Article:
Adventures in picking the NCAA tournament, part 2

Thanks to Teamrankings for the data for this work. I hope that my models someday forecast as well as yours!

Yesterday, I tried some approaches to predict the NCAA tournament. My favorite of these is where I use team efficiency stats (shot selection, shooting percentage, turnovers per possession, and offensive rebounding percentage) to simulate whole games possession by possession. This approach predicts win-loss correctly in about 70% of tournament games over the past five years, so I decided to predict the whole tournament with this method for this year.

Below are the win probabilities that I generated for each region (the percentages on each line give the probability of winning the previous game).

The South:

Kentucky is the odds on favorite to win it all, and I predict that they will get out of their region. Their stiffest challenge could be Indiana, where I only predict a 53.3% chance of victory. Since you want to pick upsets with a chance of carrying through in big NCAA pools, I also show the odds for Indiana to advance if they do beat Kentucky (57% against Baylor). None of the other close underdogs would advance in the next round by my probabilities. The upset picks in this bracket are 12 VCU over 5 Wichita St. (strong probability of 61%) and 3 Baylor over 2 Duke (54.8%).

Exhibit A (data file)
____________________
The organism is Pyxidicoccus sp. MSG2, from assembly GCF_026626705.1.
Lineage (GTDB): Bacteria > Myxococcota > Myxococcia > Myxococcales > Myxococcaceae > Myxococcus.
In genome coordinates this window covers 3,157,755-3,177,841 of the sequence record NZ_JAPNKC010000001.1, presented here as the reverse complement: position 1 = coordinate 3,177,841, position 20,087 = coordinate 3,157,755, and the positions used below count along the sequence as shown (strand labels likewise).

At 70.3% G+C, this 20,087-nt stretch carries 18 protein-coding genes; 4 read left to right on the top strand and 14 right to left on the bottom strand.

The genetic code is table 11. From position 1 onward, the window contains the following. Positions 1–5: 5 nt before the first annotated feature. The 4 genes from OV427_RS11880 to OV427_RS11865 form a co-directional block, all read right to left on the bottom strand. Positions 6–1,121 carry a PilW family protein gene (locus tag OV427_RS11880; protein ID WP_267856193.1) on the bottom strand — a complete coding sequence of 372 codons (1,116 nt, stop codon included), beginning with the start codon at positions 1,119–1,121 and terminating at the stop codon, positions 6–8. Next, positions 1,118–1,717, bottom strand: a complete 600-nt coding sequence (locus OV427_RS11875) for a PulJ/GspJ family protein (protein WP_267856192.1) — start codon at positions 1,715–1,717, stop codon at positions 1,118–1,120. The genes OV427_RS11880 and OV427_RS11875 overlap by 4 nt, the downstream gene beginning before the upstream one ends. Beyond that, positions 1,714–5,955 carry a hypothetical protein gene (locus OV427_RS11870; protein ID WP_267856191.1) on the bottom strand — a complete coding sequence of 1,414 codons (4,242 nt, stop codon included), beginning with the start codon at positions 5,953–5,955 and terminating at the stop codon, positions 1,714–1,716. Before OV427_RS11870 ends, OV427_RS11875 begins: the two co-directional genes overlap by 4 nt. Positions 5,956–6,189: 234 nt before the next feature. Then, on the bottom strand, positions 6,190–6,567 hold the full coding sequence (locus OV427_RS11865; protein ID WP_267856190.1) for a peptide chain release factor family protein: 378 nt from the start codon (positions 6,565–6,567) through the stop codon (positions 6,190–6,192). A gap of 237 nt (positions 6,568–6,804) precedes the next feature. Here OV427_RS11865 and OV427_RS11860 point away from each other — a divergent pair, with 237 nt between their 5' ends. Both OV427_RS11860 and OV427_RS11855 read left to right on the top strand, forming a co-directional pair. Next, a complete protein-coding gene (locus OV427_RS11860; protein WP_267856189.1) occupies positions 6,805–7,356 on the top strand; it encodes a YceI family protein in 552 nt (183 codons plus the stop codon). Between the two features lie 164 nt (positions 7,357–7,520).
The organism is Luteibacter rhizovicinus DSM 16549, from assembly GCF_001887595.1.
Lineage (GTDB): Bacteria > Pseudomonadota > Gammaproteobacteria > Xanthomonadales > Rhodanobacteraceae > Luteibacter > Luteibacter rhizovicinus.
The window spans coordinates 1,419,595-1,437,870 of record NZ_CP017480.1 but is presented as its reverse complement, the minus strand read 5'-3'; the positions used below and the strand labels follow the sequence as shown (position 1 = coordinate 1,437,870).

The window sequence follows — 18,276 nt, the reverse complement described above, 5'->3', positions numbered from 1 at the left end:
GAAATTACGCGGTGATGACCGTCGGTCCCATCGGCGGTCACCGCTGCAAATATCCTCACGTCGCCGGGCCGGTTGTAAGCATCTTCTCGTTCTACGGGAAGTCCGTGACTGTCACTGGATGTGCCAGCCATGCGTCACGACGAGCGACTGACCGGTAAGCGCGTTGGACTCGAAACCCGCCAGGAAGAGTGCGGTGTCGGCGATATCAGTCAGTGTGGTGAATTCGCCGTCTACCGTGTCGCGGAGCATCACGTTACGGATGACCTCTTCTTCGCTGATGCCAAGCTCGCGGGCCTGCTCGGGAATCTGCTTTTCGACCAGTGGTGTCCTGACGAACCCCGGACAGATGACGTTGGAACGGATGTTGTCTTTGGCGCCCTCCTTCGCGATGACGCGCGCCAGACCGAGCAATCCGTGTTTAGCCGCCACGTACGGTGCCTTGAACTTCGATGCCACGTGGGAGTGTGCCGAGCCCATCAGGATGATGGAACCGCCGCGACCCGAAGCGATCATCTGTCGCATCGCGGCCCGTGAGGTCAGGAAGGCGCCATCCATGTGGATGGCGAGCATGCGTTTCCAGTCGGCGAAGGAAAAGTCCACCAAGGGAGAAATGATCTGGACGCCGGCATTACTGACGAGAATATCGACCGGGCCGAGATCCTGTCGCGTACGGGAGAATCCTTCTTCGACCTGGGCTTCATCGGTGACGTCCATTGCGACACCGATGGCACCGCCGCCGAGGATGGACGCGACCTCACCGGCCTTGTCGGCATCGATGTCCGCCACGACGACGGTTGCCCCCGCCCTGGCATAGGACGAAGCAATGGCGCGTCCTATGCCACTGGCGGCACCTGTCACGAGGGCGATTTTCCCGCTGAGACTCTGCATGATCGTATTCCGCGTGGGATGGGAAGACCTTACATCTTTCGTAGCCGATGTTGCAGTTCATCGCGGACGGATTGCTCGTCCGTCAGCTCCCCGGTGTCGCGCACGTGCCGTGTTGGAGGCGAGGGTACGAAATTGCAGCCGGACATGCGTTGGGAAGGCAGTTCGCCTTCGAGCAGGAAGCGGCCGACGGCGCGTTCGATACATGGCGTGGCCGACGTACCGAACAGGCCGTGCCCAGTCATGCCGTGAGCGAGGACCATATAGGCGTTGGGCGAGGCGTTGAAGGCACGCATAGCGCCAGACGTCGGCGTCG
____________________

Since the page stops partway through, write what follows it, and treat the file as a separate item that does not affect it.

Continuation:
The East:

I didn’t make any adjustment in this region for Syracuse missing their center Fab Melo. Without him, it’s likely that Ohio State’s odds of winning in the elite eight are over 50% (they are quite close at 49.4% already). Syracuse may struggle even earlier with Kansas State, though the real upset predictions in this region are 11 Texas over 6 Cincinnati (53.3%) and over 3 Florida State (50.1%) and 5 Vanderbilt over 4 Wisconsin (very strong at 76%). None of the close underdogs would advance if I pushed them through one round, but I’ll check Ohio State’s odds in the final four below.

The most interesting prediction for me in this bracket is Florida State, who have only a 55.5% chance of beating St. Bonaventure. Many are projecting them as a strong three seed after wins over Duke and North Carolina in the ACC tournament. It’s possible that my estimates don’t give their defense enough credit. I estimate shooting percentage as a function of each team’s regular season shooting percentage and shooting percentage allowed, but Florida State might drag other teams’ percentage down more than usual. If they do play well, this region looks like a real challenge for Syracuse (strong two and three seed).